Cloves contain phenolic compounds, mainly eugenol, a powerful antioxidant.
Excessive consumption of cloves can lead to gastrointestinal discomfort, including nausea, vomiting, and diarrhea.
Avoid chewing on cloves whole and limit intake to one piece.
Cloves are a popular spice included in people’s diets around the world. They’re used in meat rubs, marinades, desserts, teas, and sauces. You may find them in mulled wine or hot apple cider at this time of year.
These aromatic flower buds are packed with flavor and potential health benefits—and people are starting to catch on. The hashtag #clovesbenefits has around 4 million views on TikTok, with many users promoting the plant’s anti-inflammatory, antioxidant, and antimicrobial properties. According to those promoting the trend, chewing on cloves regularly can potentially help improve oral hygiene, reduce gum inflammation and tooth pain, combat bad breath, and fight harmful bacteria.
There’s evidence—to a degree—to back these claims up. In moderation, cloves are thought to fight inflammation, fend off harmful bacteria, and promote liver and blood sugar function, research suggests. “They're not to be feared; they're lovely,” Laura Rubin, a certified clinical herbalist and the founder of Nurture, says. “That said, don't go dumping a bunch of cloves in your mouth and swallowing them.”
Here’s why cloves may protect your health
Cloves are rich in phenolic compounds, namely eugenol, a type of molecule found in plants that’s known for its potential health benefits. Eugenol is known specifically for being a powerful antioxidant. “Since it is about 50% of clove's essential oils, we can understand eugenol as a key mechanism for its health benefits,” says Rubin.
Cloves also appear to have an antimicrobial effect, providing protection against various microorganisms, including bacteria, fungi, and viruses. “Cloves have been shown to inhibit the two types of bacteria from reproducing in the mouth, which are known for causing gum disease,” says Dana Ellis Hunnes, PhD, MPH, RD, a clinical dietitian, assistant professor at UCLA Fielding School of Public Health, and author of “Recipe for Survival: What You Can Do to Live a Healthier and More Environmentally Friendly Life.” In a test tube study, cloves appeared to kill E. coli, a pathogen that causes food poisoning. 
There’s also evidence that cloves have anti-inflammatory properties. Research suggests that the plant can help protect cells against oxidative damage that’s caused by free radicals, which damage the body’s cells and tissue. One study, for example, found that people who regularly used mouthwash containing cloves and other herbs experienced improvements in gum health, potentially since many periodontitis conditions have bacterial and inflammatory components.
The flower buds may also help keep blood sugar levels under control by improving insulin sensitivity—how well the body’s cells react to insulin—and protecting against liver scarring (cirrhosis), says Hunnes.
That said, more evidence is needed to understand better the mechanisms of action and how, specifically, cloves impact human health. “While some studies suggest benefits such as blood sugar regulation and liver protection, more research is needed for conclusive evidence on these specific health claims,” says Emily Buchholtz, a registered dietician who specializes in adult oncology at NewYork-Presbyterian/Weill Cornell Medical Center.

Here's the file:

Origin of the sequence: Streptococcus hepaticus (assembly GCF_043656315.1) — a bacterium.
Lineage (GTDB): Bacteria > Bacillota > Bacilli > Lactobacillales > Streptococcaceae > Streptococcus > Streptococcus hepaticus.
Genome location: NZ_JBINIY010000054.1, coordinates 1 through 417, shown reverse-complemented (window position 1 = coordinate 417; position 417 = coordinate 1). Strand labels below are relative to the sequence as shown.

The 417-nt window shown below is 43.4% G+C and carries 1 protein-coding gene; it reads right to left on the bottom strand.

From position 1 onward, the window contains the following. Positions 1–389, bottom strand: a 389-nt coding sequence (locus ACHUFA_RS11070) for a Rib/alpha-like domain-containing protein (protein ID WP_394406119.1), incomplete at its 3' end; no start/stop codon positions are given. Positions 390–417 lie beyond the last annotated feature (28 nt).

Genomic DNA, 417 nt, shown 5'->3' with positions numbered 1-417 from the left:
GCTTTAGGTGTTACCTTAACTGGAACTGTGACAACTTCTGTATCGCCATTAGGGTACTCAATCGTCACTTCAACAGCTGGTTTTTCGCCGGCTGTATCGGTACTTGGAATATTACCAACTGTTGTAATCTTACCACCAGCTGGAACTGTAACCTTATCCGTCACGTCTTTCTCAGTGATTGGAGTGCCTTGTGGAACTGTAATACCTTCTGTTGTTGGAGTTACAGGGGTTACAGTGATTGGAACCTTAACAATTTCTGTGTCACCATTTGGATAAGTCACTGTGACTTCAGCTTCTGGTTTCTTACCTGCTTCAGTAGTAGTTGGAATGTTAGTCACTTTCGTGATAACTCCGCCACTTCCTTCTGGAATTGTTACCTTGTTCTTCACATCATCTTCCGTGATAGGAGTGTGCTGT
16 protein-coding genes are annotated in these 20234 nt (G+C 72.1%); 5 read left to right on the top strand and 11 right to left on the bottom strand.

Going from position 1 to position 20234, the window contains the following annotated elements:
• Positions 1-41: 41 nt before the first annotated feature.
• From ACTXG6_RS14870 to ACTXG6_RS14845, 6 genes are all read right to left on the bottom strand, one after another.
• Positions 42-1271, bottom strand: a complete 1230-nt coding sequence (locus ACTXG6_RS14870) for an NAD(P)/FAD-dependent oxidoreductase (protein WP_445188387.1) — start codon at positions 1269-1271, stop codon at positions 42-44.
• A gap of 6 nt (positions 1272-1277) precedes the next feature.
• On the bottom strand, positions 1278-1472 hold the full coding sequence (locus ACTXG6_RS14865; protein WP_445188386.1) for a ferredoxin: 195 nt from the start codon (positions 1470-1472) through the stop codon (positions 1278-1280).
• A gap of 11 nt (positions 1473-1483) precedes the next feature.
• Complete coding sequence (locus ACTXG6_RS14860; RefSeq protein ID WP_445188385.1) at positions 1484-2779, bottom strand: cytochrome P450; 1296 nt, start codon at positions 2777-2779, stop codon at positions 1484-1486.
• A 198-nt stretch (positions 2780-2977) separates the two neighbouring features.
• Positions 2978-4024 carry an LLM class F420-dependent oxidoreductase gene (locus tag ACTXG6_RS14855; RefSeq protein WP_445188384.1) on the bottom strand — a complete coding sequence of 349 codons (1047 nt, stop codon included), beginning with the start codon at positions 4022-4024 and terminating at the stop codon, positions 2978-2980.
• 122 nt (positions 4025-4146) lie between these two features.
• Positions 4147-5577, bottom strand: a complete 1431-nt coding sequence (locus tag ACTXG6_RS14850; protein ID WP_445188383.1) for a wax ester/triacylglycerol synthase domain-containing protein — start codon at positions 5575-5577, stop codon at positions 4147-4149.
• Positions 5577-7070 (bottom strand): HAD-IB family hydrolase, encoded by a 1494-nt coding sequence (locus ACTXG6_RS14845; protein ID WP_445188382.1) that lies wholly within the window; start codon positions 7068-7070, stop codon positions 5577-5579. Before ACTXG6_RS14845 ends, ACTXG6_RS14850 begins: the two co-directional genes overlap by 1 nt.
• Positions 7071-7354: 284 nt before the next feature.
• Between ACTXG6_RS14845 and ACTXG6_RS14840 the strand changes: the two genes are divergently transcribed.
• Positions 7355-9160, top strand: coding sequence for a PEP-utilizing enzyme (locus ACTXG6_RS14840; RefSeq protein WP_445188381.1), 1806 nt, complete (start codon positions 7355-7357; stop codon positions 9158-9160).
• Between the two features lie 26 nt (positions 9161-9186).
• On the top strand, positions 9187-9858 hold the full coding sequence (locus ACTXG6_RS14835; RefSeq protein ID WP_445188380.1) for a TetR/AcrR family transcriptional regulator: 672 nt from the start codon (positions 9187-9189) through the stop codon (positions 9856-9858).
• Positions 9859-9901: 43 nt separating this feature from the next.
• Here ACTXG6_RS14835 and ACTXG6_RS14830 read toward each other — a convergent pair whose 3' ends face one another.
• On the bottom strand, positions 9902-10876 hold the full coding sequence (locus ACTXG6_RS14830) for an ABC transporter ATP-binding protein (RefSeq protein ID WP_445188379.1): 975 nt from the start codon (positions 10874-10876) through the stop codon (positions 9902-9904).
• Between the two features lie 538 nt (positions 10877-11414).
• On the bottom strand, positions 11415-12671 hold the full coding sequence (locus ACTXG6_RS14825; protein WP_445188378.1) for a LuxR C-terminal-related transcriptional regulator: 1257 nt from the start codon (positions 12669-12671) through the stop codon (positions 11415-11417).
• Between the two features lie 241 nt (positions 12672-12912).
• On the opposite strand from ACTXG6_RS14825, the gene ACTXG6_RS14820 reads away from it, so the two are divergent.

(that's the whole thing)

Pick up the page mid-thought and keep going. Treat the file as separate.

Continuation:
The safest way to use cloves: crushed and in moderation
With any herb, it is all about how you take them and how much you take, according to Rubin. Effects can vary from person to person. “The health benefits of plants aren't necessarily universally applicable: What's good for one person may not be right for another,” she says.
People who are pregnant or lactating should check in with their doctor before consuming cloves. There’s limited data regarding how cloves may impact pregnancies. The National Institutes of Health (NIH) states that clove oil, in particular, is likely unsafe for children. In addition, people should stop using cloves two weeks before a scheduled surgery, as the plant might impact blood sugar levels and slow blood clotting, according to the NIH.
Rubin says it’s best to consume cloves when crushed, which is typically how they are used to flavor food and beverage products. “This helps our bodies better assimilate and process it,” she says. Buchholtz similarly suggests incorporating cloves into your diet instead of chewing on them whole. Use them to flavor stews, soups, or rice dishes, she suggests. You can also use ground cloves when preparing baked goods or steep a few cloves in hot water when making tea, she adds. According to Hunnes, it's unclear how often and in what quantity you should consume cloves in order to reap all the health benefits; however, incorporating them into recipes or adding them to tea is a tasty way to start.
For those who choose to chew on cloves, only one piece is necessary, says Rubin. “A little goes a long way,” she says, adding that you should also avoid swallowing them whole. Try not to overdo it. Consuming too many cloves can lead to gastrointestinal discomfort, including symptoms of nausea, vomiting, and diarrhea, according to Buchholtz.
Eugenol, one of the main compounds in cloves, can act as a blood thinner, which can increase the risk of bleeding in people who take anticoagulant medications or have bleeding disorders. The best way to enjoy cloves is in moderation: “Remember that more does not always mean better health benefits,” Buchholtz says.